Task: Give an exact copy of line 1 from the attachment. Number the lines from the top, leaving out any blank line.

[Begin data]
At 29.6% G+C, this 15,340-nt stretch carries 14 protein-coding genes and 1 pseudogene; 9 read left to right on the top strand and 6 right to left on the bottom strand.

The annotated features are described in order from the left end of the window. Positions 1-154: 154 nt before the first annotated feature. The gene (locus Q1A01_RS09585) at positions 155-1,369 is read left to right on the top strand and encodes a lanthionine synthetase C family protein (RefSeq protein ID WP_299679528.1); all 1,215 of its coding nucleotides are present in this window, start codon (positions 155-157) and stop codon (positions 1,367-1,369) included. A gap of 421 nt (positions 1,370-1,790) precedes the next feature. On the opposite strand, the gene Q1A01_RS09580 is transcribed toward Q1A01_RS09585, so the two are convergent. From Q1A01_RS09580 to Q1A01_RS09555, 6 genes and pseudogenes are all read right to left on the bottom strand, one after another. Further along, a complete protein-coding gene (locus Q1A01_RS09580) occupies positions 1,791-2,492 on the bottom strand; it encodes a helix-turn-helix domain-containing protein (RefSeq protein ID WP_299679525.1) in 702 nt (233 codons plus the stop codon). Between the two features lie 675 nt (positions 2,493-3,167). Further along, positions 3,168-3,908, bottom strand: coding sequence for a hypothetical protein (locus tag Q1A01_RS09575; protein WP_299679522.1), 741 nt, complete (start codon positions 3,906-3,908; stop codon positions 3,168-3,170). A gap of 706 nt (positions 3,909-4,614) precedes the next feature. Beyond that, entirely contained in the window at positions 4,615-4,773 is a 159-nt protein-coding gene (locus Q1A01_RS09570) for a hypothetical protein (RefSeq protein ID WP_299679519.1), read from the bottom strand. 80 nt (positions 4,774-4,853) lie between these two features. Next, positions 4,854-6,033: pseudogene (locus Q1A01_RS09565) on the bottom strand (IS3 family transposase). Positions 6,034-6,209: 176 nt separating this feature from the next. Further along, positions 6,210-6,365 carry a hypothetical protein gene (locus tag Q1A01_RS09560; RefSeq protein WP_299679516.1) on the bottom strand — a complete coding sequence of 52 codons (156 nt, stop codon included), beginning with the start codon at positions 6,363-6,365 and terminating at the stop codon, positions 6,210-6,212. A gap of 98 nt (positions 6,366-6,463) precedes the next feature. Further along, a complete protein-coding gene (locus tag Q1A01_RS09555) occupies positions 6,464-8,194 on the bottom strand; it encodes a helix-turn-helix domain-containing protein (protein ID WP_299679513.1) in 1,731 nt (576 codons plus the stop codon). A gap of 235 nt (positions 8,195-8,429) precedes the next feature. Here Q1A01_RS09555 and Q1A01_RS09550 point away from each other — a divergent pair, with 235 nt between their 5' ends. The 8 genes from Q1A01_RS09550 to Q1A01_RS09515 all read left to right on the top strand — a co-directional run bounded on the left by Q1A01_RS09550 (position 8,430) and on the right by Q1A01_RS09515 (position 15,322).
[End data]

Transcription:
At 29.6% G+C, this 15,340-nt stretch carries 14 protein-coding genes and 1 pseudogene; 9 read left to right on the top strand and 6 right to left on the bottom strand.